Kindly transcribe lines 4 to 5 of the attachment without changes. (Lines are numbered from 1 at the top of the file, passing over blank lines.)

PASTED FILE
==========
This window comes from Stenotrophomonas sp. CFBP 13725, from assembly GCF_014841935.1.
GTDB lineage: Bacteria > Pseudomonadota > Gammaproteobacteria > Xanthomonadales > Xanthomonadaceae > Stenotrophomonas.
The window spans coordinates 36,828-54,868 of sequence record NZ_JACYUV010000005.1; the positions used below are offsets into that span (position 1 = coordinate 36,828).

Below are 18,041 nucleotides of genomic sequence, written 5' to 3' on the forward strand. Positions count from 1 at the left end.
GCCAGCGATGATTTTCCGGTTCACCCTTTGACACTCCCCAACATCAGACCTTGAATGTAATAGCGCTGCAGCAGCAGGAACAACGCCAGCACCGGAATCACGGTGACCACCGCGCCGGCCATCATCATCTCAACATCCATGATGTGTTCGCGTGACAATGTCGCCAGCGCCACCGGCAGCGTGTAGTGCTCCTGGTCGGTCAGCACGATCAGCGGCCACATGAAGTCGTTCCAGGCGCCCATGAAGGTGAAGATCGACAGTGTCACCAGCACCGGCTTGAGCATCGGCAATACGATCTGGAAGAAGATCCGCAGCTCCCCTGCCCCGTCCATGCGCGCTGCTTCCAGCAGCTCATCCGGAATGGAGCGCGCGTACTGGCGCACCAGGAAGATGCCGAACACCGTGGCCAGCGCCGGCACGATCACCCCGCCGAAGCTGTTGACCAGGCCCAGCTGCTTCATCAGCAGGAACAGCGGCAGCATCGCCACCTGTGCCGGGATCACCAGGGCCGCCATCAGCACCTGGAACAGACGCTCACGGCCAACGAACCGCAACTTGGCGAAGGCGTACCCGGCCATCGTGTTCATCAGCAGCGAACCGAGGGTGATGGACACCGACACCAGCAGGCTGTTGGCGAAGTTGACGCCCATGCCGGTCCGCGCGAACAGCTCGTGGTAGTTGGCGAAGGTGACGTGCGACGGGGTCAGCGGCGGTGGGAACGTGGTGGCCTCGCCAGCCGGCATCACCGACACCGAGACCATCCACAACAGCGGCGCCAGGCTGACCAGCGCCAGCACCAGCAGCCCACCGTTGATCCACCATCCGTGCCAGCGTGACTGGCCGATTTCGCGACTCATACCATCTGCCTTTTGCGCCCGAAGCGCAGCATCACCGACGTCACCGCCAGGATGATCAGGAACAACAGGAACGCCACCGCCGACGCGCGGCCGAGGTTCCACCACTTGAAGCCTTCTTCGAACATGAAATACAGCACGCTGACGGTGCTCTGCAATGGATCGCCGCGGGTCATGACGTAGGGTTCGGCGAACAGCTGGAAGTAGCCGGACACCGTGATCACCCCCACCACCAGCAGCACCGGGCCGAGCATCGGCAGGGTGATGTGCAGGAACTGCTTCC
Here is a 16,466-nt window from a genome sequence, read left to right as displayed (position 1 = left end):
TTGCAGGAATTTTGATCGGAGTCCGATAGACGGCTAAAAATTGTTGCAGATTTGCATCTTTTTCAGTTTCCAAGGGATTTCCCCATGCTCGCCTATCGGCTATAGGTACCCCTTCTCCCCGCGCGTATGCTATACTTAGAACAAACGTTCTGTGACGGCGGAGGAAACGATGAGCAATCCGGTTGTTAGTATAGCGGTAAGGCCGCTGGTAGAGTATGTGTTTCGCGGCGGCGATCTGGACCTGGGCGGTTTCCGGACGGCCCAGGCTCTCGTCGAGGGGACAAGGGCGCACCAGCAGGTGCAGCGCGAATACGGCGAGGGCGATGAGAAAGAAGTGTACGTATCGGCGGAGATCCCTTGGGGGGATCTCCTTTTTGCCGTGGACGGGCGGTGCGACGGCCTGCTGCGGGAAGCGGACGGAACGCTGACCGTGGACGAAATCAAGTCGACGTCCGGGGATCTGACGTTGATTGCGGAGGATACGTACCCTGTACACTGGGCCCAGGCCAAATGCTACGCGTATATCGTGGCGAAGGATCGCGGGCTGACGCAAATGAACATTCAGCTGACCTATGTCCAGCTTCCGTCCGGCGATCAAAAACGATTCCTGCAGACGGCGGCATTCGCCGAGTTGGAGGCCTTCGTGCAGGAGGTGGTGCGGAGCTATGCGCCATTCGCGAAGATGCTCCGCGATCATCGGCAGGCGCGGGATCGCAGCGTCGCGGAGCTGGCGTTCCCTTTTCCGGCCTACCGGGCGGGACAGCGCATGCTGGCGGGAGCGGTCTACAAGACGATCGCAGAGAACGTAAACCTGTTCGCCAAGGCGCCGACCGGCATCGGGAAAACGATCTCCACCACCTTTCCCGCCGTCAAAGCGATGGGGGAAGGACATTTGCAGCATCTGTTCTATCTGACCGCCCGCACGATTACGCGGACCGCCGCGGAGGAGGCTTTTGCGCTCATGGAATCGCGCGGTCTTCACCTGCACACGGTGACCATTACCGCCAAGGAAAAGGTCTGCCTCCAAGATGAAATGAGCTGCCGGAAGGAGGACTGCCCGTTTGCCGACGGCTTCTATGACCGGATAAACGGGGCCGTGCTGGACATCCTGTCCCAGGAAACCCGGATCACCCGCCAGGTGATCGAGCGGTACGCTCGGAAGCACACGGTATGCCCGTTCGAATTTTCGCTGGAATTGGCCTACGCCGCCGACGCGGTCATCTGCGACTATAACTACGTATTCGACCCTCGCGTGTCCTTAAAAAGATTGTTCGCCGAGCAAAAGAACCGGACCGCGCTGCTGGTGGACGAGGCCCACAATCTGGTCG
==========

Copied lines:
Below are 18,041 nucleotides of genomic sequence, written 5' to 3' on the forward strand. Positions count from 1 at the left end.
GCCAGCGATGATTTTCCGGTTCACCCTTTGACACTCCCCAACATCAGACCTTGAATGTAATAGCGCTGCAGCAGCAGGAACAACGCCAGCACCGGAATCACGGTGACCACCGCGCCGGCCATCATCATCTCAACATCCATGATGTGTTCGCGTGACAATGTCGCCAGCGCCACCGGCAGCGTGTAGTGCTCCTGGTCGGTCAGCACGATCAGCGGCCACATGAAGTCGTTCCAGGCGCCCATGAAGGTGAAGATCGACAGTGTCACCAGCACCGGCTTGAGCATCGGCAATACGATCTGGAAGAAGATCCGCAGCTCCCCTGCCCCGTCCATGCGCGCTGCTTCCAGCAGCTCATCCGGAATGGAGCGCGCGTACTGGCGCACCAGGAAGATGCCGAACACCGTGGCCAGCGCCGGCACGATCACCCCGCCGAAGCTGTTGACCAGGCCCAGCTGCTTCATCAGCAGGAACAGCGGCAGCATCGCCACCTGTGCCGGGATCACCAGGGCCGCCATCAGCACCTGGAACAGACGCTCACGGCCAACGAACCGCAACTTGGCGAAGGCGTACCCGGCCATCGTGTTCATCAGCAGCGAACCGAGGGTGATGGACACCGACACCAGCAGGCTGTTGGCGAAGTTGACGCCCATGCCGGTCCGCGCGAACAGCTCGTGGTAGTTGGCGAAGGTGACGTGCGACGGGGTCAGCGGCGGTGGGAACGTGGTGGCCTCGCCAGCCGGCATCACCGACACCGAGACCATCCACAACAGCGGCGCCAGGCTGACCAGCGCCAGCACCAGCAGCCCACCGTTGATCCACCATCCGTGCCAGCGTGACTGGCCGATTTCGCGACTCATACCATCTGCCTTTTGCGCCCGAAGCGCAGCATCACCGACGTCACCGCCAGGATGATCAGGAACAACAGGAACGCCACCGCCGACGCGCGGCCGAGGTTCCACCACTTGAAGCCTTCTTCGAACATGAAATACAGCACGCTGACGGTGCTCTGCAATGGATCGCCGCGGGTCATGACGTAGGGTTCGGCGAACAGCTGGAAGTAGCCGGACACCGTGATCACCCCCACCACCAGCAGCACCGGGCCGAGCATCGGCAGGGTGATGTGCAGGAACTGCTTCC